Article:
Tiger Woods PGA Tour 13 (Xbox 360 [reviewed], PlayStation 3) Developer: EA Tiburon Publisher: EA Sports Release: March 27, 2012 (NA) / March 30, 2012 (worldwide) MSRP: $59.99 / $69.99 (The Masters Collector’s Edition) EA Tiburon has made sweeping control changes in PGA Tour 13 that vastly expand shot variety and the effects of user input. Called “Total Swing Control,” the revamped setup is a new paragon of control refinement in sports simulations, presenting a system that’s fundamentally familiar while offering a greater degree of control over shots than in any golf game to date. A golf shot consists of two discrete segments: the setup and the swing. In aiming mode, the D-pad moves the ball’s landing spot, while the right stick controls the position of the ball in your stance (which affects the shot’s trajectory) and how open or closed that stance is (which affects fade and draw, respectively). Having settled on your shot, you address the ball and prepare to swing. Here, you move one analog stick to determine the height of the club’s sweet spot in relation to the ball -- this further affects trajectory, and can also be used to dig a ball out of a bunker or pick it out of the rough -- and swing with the other stick. Once you enter address mode, a white trail that represents the ideal arc of your swing appears around your golfer. PGA Tour 13’s updated animation system works in concert with Total Swing Control to present realistic visual cues to a swing’s potential for success. The game now translates your exact analog-stick motion into a swing: if you pull back and to the left, you’ll notice your golfer’s arms and club follow a red trail that deviates from the white arc. Upon swinging, an on-screen graphic provides feedback on the accuracy, power, and tempo of your flicking motion. Total Swing Control instantly makes every other simulation golf game obsolete. Tiburon has removed the shackles of previous Tiger Woods games, which limited you to certain situational shot types, and the result is astounding in that it lets you do almost anything a real golfer can do. PGA Tour 13 gives you the freedom to succeed or fail, depending solely on your skill with a controller. I’ve recovered from bad lies in the rough or the sand in ways that simply weren’t possible until PGA Tour 13. (Sadly, you still can’t save replays of highlight-reel-worthy shots.) Total Swing Control is a rare innovation, the kind that makes you wonder how you got along all this time without it. I do wish the game did a better job of explaining it, though. One of last year’s new additions was the caddie, who offered shot suggestions based on current conditions. There’s now an option to see your caddie’s advice and go with it or alter your shot in a way that suits you. He usually provides valuable advice, proposing shots that take into account factors you may not have considered. But a lot of his suggestions made me scratch my head -- he tends to over-complicate tee shots with draw and fade, as well as overshoot approach and chip shots. I often found myself ignoring his advice and setting up shots myself; perhaps Tiburon didn’t want players to rely completely on his suggestions. New in PGA Tour 13 is a mode called Tiger Legacy Challenge, in which you follow the arc of Woods’ career from his toddler years all the way through the rest of this decade. You play as Woods at seven different ages in ten eras of his career, reliving some of his most significant golfing milestones and creating some future ones. Each segment of his career includes an audio clip of Woods talking about the challenges he faced and the memories he has of those special moments, and it’s truly endearing to see one man’s passionate, lifelong pursuit of golfing greatness. Legacy Challenge offers 53 events with enough variety to keep things fresh. But some of that variety manifests in odd difficulty spikes. You’ll struggle to keep pace in repeated matches against Woods’ fictional rival, a stoic redheaded kid named Scott Ratchman, but one challenge sees Tiger return to his backyard as a teenager to practice a few straight ten-foot putts. You will have had to sink many much more difficult putts just to reach that point in Legacy Challenge. Road to the PGA Tour, the traditional create-a-golfer career mode, has similar quirks. You start out as an amateur, with the promise of an invitation to The Masters if you can win a regional Amateur Championship. I destroyed the amateur competition in tournaments, once going 14-under while everyone below me was at least a few strokes above par. Yet opponents in one-on-one games such as sponsor challenges kept up with every shot I made. Even so, few videogame thrills compare with the accomplished joy I felt upon winning the Masters’ coveted green jacket as an amateur. The most irritating aspect of the career mode -- and indeed, the entire game -- is the pervasive intrusion of paid content. It’s painfully obvious that EA really wants you to spend money in PGA Tour 13, whether it’s the in-game currency of Coins or real money in the form of Microsoft Points. The disc includes 16 courses, and EA is selling another 16 downloadable courses; the six additional courses exclusive to the Masters Collector’s Edition are not currently available for purchase. Tiburon had the audacity to integrate DLC courses into the career regardless of whether you have access to them, so you’ll occasionally come upon an event that you can’t initially play because you haven’t unlocked or purchased the course at which it’s taking place. (Thankfully, you can at least change the venue to an available course.) This year, you don’t have to buy a DLC course outright (for at least $5 each; less in packs) if you want to play it. You can use your Coins -- which you can earn by playing any mode of PGA Tour 13, or buy with real money (at $5 for 15,000 Coins) -- to purchase rounds on downloadable courses. You can also spend Coins on Pin Packs. Consumable Pins are limited-use items that confer bonuses such as attribute or equipment boosts, while Collectable Pins can be hoarded as a way to unlock courses. Completing all of the objectives to achieve “Gold Mastery” on a particular course is the other way to unlock it for unlimited use. That may sound appealing, but it’s actually insidious. While it’s great that you can try out a DLC course without buying it, you’re better off just paying the $5 to own it if you think you might play it more than once. A single round on a downloadable course costs 6,000 Coins; you get two plays for 9,000, and three tries for 12,000. But you earn Coins at a pitifully slow rate: only about 600 per 18-hole round. And the Gold Mastery unlock is something of a charade: most of the Gold objectives are cumulative goals, like achieving 100 pars or hitting 80 greens in regulation, that are difficult and require numerous rounds to complete. The math just doesn’t work out. And what’s particularly grating is that PGA Tour 13 goes out of its way to remind you at every turn that you’re missing out on content, like by leaving downloadable courses in the course select menu as grayed-out options. The best way to earn Coins more quickly is to join friends in an online Country Club, essentially a clan. You can compare in-game accomplishments with members of your Club and compete for Club Champion titles, or join with your teammates to take on other Clubs and make your way up the leaderboards. It’s a fun setup that encourages each member of the Club to play as well as possible, and since it incorporates offline progress, you can be a social golfer without ever playing online. Thanks to the new swing setup, I’ve had more fun playing Tiger Woods PGA Tour 13 than any previous entry in the series. By putting the onus on you to think like a real golfer and execute every shot, PGA Tour 13 makes successful play more rewarding than ever before and gives you the closest possible feeling to mastering a world-class golf course in real life. EA’s bothersome money-grubbing tactics resemble annoying flies that keep buzzing in your ear, threatening to ruin the golfing experience, until you smack them into oblivion with a perfectly played tee shot.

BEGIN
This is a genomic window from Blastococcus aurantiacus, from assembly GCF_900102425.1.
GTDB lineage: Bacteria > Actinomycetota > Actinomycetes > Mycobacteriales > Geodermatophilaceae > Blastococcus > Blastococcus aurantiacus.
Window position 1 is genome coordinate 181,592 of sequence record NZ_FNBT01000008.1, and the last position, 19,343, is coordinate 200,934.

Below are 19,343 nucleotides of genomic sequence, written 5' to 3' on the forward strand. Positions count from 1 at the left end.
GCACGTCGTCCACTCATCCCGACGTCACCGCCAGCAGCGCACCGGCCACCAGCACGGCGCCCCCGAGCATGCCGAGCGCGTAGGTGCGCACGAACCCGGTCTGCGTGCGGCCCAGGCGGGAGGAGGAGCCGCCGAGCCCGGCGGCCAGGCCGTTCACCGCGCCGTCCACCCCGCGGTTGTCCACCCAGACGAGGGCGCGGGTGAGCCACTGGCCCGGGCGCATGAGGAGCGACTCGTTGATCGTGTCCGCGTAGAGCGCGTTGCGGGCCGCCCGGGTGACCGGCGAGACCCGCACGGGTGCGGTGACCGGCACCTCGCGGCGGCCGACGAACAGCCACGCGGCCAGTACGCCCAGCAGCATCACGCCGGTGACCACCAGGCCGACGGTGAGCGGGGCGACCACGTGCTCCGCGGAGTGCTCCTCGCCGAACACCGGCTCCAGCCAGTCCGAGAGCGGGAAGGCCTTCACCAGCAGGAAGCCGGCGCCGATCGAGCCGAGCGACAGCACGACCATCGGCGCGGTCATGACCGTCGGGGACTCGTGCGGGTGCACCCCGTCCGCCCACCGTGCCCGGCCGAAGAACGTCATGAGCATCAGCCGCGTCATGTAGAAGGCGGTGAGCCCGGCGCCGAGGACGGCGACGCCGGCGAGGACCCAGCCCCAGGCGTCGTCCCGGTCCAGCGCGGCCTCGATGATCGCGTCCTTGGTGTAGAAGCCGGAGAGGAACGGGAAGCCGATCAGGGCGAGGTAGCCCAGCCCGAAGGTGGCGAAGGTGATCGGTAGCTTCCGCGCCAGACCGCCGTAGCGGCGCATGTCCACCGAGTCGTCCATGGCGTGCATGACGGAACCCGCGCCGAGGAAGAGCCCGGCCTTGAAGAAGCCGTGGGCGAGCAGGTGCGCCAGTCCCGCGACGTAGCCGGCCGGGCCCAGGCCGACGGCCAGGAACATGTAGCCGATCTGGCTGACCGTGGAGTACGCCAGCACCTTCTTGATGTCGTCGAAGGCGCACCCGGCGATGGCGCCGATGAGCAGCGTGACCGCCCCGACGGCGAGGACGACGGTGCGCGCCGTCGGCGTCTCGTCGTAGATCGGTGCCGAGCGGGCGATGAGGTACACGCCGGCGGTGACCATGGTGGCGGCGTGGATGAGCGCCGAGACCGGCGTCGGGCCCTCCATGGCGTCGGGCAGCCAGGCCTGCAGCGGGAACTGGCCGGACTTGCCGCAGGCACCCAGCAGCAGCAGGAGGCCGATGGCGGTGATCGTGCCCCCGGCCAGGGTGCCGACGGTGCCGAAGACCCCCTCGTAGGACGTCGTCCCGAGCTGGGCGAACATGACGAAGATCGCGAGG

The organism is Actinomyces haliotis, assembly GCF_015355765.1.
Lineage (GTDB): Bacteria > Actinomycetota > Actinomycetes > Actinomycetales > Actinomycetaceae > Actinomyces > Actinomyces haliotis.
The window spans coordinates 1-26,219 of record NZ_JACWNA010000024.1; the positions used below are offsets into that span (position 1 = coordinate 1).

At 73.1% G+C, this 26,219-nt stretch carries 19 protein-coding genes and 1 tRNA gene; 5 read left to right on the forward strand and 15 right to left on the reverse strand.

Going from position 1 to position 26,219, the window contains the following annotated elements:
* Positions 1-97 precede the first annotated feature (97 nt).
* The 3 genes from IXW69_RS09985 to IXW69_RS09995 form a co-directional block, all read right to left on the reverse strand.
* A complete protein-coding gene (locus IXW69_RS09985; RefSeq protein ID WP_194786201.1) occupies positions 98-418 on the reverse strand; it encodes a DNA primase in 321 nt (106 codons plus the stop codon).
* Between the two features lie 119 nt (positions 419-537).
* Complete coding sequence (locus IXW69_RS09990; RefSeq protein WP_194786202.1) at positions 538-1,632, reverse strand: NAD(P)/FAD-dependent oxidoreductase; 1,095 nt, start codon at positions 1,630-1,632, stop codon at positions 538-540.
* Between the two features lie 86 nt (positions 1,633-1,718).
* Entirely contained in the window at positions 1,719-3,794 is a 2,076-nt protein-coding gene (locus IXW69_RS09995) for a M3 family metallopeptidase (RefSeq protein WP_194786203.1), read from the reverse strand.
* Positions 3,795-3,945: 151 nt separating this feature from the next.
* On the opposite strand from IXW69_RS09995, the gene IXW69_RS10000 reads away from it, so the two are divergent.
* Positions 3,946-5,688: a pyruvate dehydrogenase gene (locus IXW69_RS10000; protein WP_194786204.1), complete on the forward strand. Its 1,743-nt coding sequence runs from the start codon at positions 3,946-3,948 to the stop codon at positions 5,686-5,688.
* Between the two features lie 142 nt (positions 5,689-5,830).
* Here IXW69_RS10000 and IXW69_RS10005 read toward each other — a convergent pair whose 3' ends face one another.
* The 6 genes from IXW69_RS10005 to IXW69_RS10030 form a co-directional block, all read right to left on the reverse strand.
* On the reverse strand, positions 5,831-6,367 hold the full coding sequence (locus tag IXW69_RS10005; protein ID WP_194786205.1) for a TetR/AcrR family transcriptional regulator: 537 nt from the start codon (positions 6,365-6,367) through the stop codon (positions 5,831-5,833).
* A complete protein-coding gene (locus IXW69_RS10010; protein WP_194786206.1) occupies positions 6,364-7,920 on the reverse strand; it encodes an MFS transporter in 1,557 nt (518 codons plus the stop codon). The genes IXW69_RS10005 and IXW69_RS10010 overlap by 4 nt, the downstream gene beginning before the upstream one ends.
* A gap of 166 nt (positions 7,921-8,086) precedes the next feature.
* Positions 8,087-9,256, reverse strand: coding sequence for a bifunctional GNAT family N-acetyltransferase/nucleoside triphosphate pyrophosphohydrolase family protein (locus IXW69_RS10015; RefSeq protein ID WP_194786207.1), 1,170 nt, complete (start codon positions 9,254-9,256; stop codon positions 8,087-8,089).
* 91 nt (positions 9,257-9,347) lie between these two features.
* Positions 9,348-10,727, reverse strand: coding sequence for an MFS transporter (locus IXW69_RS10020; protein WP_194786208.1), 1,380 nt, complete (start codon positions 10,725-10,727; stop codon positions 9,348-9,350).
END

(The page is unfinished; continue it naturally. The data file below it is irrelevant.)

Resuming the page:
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If baseball is a game of inches, golf is a game of degrees. The loft of a driver; the slope of a fairway; whether a ball lies above or below your feet; an open or closed club face -- even a few degrees’ variation in any...